James McGreevey is not a hero. That's the first thing we need to get straight.
To the contrary, press reports on the embattled New Jersey governor detail an administration so steeped in corruption that one feels a distinct need to wash one's hands after reading them.
We're talking allegations and indictments on a range of extortion, blackmail and conflict of interest charges involving the governor's supporters and members of his administration. And then, of course, there's the story that made national headlines earlier this month: McGreevey's resignation and his admission that he had an affair with another man. The governor is married and has two daughters.
He was coming forward, he said, because his gay ex-lover was attempting to extort money in exchange for silence. The man in question was widely speculated to be a former aide, Golan Cipel. Cipel, however, has denied both the affair and the extortion allegation. He says he was the victim here, repeatedly subjected to McGreevey's unwanted sexual advances.
Whichever version of the tale you choose to buy, it's clear the governor can be no one's idea of a role model.
But one need not want to pin a medal on McGreevey to feel empathy for the circumstance that has brought him to this difficult pass. "I am a gay American," he announced at his press conference. Apparently, this was something he had never said before. Apparently, he considered his sexual orientation something he dared not accept, much less voice out loud.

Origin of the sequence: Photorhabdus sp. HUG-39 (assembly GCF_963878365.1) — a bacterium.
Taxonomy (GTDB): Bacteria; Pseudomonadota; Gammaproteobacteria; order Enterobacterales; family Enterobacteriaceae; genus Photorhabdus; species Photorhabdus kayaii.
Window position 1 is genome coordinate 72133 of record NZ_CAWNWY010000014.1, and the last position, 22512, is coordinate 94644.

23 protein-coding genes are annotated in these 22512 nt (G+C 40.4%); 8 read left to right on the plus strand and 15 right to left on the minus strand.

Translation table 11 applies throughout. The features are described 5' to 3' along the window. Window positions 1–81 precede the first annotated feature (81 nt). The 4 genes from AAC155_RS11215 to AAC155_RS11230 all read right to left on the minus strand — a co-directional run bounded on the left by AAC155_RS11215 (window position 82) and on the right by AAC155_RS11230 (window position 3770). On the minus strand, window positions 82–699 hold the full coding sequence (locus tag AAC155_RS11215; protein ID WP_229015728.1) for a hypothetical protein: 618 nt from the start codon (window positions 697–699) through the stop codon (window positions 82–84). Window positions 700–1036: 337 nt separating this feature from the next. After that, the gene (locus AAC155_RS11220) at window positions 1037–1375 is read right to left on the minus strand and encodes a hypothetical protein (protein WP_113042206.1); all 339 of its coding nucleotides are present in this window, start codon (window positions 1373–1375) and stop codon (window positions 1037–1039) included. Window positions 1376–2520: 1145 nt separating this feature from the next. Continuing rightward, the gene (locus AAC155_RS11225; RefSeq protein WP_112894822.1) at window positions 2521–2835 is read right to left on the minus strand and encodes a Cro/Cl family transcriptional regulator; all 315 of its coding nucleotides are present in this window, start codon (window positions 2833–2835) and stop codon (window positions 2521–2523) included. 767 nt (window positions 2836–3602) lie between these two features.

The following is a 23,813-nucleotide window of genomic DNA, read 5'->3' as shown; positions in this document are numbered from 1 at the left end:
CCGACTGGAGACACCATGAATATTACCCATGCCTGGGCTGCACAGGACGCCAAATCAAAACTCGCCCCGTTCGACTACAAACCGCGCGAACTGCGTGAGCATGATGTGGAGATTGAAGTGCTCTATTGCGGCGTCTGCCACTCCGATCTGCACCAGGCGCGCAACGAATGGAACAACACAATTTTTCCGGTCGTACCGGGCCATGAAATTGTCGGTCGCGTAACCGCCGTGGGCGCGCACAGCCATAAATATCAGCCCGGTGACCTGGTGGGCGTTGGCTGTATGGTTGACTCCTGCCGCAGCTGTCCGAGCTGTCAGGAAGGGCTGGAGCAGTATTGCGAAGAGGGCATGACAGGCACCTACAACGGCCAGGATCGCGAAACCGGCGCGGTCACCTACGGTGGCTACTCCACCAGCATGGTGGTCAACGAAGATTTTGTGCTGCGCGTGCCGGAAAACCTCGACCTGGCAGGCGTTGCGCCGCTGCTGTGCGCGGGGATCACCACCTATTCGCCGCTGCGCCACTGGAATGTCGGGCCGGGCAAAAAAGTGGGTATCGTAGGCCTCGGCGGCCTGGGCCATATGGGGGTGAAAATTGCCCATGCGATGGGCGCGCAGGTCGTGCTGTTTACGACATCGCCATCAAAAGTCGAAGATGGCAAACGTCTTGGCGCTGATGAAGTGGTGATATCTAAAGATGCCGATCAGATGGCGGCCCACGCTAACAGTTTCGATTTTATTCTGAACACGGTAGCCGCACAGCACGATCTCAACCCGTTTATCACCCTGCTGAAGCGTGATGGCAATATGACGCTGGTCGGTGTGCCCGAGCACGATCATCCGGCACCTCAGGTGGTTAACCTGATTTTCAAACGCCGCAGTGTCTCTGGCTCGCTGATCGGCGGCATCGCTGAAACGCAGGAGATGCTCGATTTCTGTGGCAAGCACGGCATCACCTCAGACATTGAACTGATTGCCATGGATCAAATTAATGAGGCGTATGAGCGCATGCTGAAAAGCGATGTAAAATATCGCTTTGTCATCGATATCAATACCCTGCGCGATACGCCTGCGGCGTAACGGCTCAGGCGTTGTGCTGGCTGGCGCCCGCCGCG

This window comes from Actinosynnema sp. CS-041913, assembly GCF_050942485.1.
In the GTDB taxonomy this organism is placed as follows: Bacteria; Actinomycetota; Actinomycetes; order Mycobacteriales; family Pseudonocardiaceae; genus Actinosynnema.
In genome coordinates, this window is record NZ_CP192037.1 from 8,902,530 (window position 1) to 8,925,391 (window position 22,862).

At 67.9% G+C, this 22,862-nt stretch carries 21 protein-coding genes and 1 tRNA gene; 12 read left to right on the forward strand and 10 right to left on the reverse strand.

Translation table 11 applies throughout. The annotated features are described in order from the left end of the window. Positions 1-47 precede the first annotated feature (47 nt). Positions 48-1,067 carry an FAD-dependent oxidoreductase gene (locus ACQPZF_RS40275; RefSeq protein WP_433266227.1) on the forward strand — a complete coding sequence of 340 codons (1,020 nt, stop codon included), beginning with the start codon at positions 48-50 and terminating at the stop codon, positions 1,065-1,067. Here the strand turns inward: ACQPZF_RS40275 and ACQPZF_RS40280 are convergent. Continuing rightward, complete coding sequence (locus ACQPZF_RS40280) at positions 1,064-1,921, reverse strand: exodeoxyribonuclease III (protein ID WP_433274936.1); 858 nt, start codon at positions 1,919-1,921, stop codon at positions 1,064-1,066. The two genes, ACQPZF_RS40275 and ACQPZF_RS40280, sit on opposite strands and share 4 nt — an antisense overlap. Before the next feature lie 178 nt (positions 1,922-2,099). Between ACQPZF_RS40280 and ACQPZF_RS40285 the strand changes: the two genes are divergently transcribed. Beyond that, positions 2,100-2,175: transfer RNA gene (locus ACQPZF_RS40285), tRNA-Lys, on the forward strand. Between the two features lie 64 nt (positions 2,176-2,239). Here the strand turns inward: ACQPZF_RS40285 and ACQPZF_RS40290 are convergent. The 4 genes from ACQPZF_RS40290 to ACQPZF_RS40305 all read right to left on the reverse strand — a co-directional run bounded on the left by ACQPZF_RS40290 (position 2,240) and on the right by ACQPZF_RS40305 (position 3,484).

"I began to question what an acceptable reality really meant for me," he told reporters. "Were there realities from which I was running?"
And you wonder if the lesson of all this is lost on the people who need it most, the ones who become apoplectic when gay people leave the closet and declare themselves human beings deserving of human rights. Such people fail to realize that gays have only two other options, neither of them particularly attractive.
One, they cease to be homosexual. The problem with that is, homosexuality is not a disease. Therefore, it cannot be "cured." And yeah, I know that statement will not sit well with those religious fundamentalists who believe the opposite. I would only remind them of Gary Cooper and Michael Busse who in 1976 founded an organization called Exodus. Its stated mission was to grant "freedom from homosexuality" through the power of Christ.
Exodus is still around, but Cooper and Busse are no longer affiliated with it. The two men left the group after they fell in love with each other.
Which brings us to the second option. If one can't cease to be gay or lesbian, deny being gay or lesbian. Lie about it.
James McGreevey ought to be sufficient proof that this is a lousy idea of epic proportions. I mean, if you don't feel sorry for him, feel sorry for his wife and daughters, for a family shattered because of a reality he could not bring himself to accept.
Is anyone out there so foolish as to think it's better this way? That we should prefer this result to the one that would have come had McGreevey simply chosen early in life to be what he was?
With apologies to Jack Nicholson, it boils down to truth and our ability or lack thereof to handle it. And the truth here is simple: There are gay people. There have always been gay people. There will always be gay people.
The only question, then, is if we will come to terms with that. Or will we require gay people to live lies instead, our children, our spouses, our friends and co-workers, our sports heroes and yes, our political leaders, gay Americans hiding in plain sight.
Anyone who thinks that's a good idea is missing the same lesson McGreevey himself missed for so long.
Reality is reality, whether you accept it or not.
Leonard Pitts Jr., winner of the 2004 Pulitzer Prize for commentary, is a columnist for the Miami Herald.